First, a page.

While it’s certainly true that domestic violence against women is a huge problem that deserves our attention, society remains unaware of the fact that violence against men – perpetrated by women – is a problem of equal proportions.

Statistics or Research?

When you look at the statistics of domestic violence, it is far from obvious that men are the victims to the same extent as women, since 80 to 90 percent of the reported victims are women. Statistics, however, are not the same thing as academic research.

Statistics can be seriously biased due to large amounts of people not wanting to report what has happened to them. In the case of violence in the home, men rarely report what has happened to them, since they know that they would likely be shamed, laughed at, and not believed when telling their story.

Thankfully, the issue of partner violence is one that has interested lots of researchers around the world, and they have produced large amounts of reproducible research that consistently tell us the same story:

  • Men and women instigate domestic violence in equal amounts, with a small tendency of women instigating the violence more often
  • Men and women hit each other with the same frequency
  • Women tend to get hurt more than men, due to the superior upper body strength of men. However, the most serious injuries are sustained by both sexes in equal amounts, or even with a majority of male victims, since women are more likely than men to use a weapon or a tool when assaulting their partner.
  • Same sex couples experience similar levels of partner violence as heterosexual couples

Examples of Research

As noted above, the amount of research done on partner violence around the world is impressive, and consistently shows us the same thing. Perhaps the most overwhelming proof of women assaulting their male partners to the same extent that men assault their female partners, is the annotated bibliography by Martin S. Fiebert.

Other research studies include:

The Dunedin Multidisciplinary Health and Development Study performed on a cohort of more than 1000 subjects in New Zealand. Some of the key results of this this study can be seen online in this report by the U.S. Department of Justice.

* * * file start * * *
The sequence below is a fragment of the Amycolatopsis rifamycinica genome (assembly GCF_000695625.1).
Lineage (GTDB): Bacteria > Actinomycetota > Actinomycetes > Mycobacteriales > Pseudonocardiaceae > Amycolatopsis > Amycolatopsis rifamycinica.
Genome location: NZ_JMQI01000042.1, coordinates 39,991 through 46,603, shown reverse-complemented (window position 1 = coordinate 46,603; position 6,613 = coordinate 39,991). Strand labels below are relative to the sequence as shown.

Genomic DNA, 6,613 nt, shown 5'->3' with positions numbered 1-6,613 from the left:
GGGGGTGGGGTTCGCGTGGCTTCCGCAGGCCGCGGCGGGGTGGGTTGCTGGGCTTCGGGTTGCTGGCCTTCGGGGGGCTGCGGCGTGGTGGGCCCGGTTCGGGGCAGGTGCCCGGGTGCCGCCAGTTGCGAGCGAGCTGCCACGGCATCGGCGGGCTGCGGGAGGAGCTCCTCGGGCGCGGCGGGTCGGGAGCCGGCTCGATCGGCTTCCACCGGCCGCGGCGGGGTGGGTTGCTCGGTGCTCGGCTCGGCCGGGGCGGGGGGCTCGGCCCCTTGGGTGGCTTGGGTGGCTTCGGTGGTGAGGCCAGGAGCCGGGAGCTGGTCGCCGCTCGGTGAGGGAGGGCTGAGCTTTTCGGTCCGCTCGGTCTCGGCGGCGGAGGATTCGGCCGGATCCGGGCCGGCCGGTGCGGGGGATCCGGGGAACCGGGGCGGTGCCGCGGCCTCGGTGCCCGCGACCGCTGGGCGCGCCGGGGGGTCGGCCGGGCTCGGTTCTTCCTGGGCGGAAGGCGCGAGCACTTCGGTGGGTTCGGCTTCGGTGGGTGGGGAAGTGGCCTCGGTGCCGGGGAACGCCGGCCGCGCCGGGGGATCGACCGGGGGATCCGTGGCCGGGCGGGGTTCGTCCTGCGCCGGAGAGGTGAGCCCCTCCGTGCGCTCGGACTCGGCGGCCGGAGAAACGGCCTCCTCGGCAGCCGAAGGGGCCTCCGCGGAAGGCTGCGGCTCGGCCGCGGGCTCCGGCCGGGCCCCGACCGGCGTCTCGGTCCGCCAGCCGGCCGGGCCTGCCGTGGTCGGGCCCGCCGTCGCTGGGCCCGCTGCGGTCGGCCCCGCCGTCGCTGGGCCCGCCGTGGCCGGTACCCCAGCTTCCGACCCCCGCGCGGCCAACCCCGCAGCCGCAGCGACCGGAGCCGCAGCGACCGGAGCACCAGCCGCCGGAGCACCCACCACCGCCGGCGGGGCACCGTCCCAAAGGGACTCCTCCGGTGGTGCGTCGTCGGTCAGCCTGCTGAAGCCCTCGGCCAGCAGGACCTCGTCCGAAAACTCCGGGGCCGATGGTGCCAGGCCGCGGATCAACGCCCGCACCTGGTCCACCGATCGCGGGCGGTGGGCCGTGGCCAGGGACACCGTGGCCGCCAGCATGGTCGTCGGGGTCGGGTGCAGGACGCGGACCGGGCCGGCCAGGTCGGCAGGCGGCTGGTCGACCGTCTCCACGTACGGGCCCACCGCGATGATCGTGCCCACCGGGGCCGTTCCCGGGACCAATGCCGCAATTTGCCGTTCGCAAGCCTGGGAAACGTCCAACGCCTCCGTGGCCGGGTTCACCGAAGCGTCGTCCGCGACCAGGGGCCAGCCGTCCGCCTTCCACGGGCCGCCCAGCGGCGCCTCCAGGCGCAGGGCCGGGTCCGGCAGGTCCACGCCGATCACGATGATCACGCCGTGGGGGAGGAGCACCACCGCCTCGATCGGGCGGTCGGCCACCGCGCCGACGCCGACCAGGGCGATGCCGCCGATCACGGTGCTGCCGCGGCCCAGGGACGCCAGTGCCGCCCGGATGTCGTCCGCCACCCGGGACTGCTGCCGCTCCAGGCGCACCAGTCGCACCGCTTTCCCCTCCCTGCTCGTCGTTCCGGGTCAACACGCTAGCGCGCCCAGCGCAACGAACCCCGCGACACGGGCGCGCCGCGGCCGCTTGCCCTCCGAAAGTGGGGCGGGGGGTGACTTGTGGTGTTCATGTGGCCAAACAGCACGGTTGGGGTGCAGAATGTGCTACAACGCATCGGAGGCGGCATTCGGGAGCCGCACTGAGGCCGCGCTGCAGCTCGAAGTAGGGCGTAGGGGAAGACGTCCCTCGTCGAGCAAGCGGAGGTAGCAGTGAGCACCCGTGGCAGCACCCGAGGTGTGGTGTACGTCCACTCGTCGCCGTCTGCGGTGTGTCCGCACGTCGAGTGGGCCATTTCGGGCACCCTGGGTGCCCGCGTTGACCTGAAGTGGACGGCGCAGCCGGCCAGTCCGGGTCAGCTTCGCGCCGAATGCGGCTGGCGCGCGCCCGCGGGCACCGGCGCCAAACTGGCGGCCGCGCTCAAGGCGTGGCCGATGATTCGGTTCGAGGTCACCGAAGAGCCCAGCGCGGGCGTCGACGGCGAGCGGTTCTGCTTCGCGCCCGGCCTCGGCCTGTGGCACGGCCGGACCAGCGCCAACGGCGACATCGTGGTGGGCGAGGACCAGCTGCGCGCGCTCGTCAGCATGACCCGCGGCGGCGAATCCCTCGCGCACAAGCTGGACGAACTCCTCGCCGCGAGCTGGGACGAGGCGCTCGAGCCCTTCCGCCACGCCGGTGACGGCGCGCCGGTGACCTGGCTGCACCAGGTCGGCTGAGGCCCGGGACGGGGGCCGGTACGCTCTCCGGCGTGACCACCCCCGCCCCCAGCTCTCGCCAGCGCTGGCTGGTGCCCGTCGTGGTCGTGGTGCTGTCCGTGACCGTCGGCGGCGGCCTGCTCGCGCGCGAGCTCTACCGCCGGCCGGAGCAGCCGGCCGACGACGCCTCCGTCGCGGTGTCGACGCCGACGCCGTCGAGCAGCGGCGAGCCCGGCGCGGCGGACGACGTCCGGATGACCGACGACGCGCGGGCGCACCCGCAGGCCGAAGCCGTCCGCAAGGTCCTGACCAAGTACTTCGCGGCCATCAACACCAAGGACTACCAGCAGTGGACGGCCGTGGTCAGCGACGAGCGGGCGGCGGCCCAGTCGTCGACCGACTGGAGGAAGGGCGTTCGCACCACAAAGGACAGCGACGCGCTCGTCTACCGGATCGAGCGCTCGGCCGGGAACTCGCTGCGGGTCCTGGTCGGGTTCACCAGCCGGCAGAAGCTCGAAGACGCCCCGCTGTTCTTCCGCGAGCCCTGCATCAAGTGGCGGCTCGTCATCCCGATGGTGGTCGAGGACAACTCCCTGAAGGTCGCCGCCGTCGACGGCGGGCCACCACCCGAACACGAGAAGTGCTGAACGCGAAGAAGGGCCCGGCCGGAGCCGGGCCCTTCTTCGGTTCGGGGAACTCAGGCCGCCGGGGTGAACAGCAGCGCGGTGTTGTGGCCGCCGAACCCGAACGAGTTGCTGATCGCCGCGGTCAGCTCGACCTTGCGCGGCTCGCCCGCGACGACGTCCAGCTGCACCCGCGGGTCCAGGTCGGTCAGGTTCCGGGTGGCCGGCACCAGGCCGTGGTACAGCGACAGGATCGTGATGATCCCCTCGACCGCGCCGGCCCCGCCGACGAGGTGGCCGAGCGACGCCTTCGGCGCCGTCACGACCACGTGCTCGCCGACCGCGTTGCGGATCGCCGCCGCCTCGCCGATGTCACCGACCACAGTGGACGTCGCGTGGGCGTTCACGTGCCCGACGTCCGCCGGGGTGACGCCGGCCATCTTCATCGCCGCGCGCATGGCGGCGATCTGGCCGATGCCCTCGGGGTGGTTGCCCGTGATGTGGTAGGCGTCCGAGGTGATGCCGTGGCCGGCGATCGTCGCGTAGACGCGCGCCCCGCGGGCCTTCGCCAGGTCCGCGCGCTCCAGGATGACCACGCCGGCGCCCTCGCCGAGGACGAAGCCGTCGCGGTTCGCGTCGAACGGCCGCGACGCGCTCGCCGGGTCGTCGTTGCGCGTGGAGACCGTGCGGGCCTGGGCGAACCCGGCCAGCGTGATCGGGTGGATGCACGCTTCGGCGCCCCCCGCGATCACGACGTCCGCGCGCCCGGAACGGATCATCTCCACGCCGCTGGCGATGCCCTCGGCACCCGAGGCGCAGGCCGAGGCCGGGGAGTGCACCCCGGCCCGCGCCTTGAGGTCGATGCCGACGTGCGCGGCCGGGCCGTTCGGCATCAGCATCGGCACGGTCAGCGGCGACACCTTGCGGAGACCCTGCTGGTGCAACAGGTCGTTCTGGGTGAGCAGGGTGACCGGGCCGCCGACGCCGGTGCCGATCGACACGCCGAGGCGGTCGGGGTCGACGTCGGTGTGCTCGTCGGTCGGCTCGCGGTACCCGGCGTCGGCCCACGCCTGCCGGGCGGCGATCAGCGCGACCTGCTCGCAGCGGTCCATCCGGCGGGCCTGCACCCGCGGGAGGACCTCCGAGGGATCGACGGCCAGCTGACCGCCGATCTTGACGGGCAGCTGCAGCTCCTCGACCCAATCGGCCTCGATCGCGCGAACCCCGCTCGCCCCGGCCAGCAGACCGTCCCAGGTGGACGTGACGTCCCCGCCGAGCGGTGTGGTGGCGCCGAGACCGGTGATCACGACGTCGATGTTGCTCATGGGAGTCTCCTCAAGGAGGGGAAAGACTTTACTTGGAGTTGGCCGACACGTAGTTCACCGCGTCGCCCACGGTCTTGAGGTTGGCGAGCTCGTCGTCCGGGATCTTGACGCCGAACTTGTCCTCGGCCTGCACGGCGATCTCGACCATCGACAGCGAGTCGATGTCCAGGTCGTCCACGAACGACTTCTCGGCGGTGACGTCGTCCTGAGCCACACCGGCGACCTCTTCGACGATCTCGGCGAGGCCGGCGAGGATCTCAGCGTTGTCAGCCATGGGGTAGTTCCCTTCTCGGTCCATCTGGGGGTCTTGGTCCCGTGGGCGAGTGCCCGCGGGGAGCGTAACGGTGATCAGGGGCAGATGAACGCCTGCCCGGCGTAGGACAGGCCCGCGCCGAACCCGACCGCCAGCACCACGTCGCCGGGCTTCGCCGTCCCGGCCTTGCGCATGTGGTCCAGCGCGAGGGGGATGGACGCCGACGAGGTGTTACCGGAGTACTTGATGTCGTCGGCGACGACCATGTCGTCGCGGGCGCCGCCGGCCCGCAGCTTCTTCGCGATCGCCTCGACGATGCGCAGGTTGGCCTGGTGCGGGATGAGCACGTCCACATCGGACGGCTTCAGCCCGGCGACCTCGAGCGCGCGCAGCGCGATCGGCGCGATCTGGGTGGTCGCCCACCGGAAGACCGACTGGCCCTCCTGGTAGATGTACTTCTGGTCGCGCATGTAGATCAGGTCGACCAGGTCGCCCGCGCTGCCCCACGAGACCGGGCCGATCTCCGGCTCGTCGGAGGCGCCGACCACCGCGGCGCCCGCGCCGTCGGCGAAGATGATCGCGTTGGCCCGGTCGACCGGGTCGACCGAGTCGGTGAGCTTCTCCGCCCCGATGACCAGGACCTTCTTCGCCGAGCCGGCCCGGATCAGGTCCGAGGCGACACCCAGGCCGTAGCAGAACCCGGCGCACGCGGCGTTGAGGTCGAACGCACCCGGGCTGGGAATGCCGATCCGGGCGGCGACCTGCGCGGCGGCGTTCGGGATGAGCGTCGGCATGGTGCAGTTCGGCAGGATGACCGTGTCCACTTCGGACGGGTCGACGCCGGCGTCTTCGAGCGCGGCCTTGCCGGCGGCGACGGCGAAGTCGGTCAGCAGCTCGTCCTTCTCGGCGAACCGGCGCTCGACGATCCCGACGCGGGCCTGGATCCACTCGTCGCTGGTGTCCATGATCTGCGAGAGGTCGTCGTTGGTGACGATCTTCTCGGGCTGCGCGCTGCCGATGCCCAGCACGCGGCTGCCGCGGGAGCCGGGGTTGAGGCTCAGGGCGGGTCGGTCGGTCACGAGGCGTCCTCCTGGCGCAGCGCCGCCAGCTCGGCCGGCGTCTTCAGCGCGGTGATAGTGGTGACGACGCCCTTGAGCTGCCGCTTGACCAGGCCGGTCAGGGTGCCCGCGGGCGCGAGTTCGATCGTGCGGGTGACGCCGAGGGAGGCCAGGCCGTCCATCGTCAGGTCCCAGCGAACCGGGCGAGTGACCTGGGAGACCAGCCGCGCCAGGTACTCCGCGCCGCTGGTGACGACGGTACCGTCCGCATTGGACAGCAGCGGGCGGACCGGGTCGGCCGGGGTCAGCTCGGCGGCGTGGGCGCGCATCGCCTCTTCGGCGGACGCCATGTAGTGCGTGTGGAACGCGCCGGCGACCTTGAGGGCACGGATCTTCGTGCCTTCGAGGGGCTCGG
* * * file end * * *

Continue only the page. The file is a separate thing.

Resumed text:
In the study, about 27 percent of women and 34 percent of men reported having been physically abused by their partner. Furthermore, about 37 percent of women and 22 percent of men said they had perpetrated the violence.

What is especially interesting about this study is that the characteristics of the male and female perpetrators differ significantly. Male perpetrators had “extreme levels of polydrug abuse, antisocial personality disorder, dropping out of school, chronic unemployment, poor social support and violence against victims outside the family”. However, “these extreme social and personal problems were not found for Dunedin study female perpetrators.”

The researchers speculate that the reason that ordinary men do not dare hit women, while ordinary women do dare to hit their men, is that the women feel safe in the knowledge that the police will not believe a battered man, while the men know that laying your hand on a woman means that she could easily have the police arrest you.

Like many other studies, this one shows that women were more likely to get physically hurt than the men were.

The British Home Office Research Study 191 found that men and women perpetrate equal amounts of domestic violence. 4.2 percent of men and women had been victims of partner violence in the year preceding the study. The following risk factors for domestic violence were identified: marital separation, young children, financial pressures, drug/alcohol abuse, disability/ill health.

Straus and Gelles (1986) found no difference in spousal abuse prevalence among men and women, and no difference even when it comes to severe abuse. Just like many other researchers, they concluded that mutual violence occurs more frequently than either male or female violence alone. 

Conclusion

The available research, which is substantial and of high quality, makes it clear that gender is not a good predictor of partner violence; both genders hit each other with the same frequency. Women aren’t able to hurt their men to the same extent that they get hurt themselves (though some research contests this point), but this is certainly not from lack of trying.

Good predictors of domestic violence have consistently been shown to be mental illness, drug abuse, young children and poverty (i.e. psychosocial issues).

If we are ever to make progress in the difficult area that is partner violence, policy makers and the media need to start focus on the real causes, instead of buying into the feminist myth that partner violence is caused by some kind of male oppression.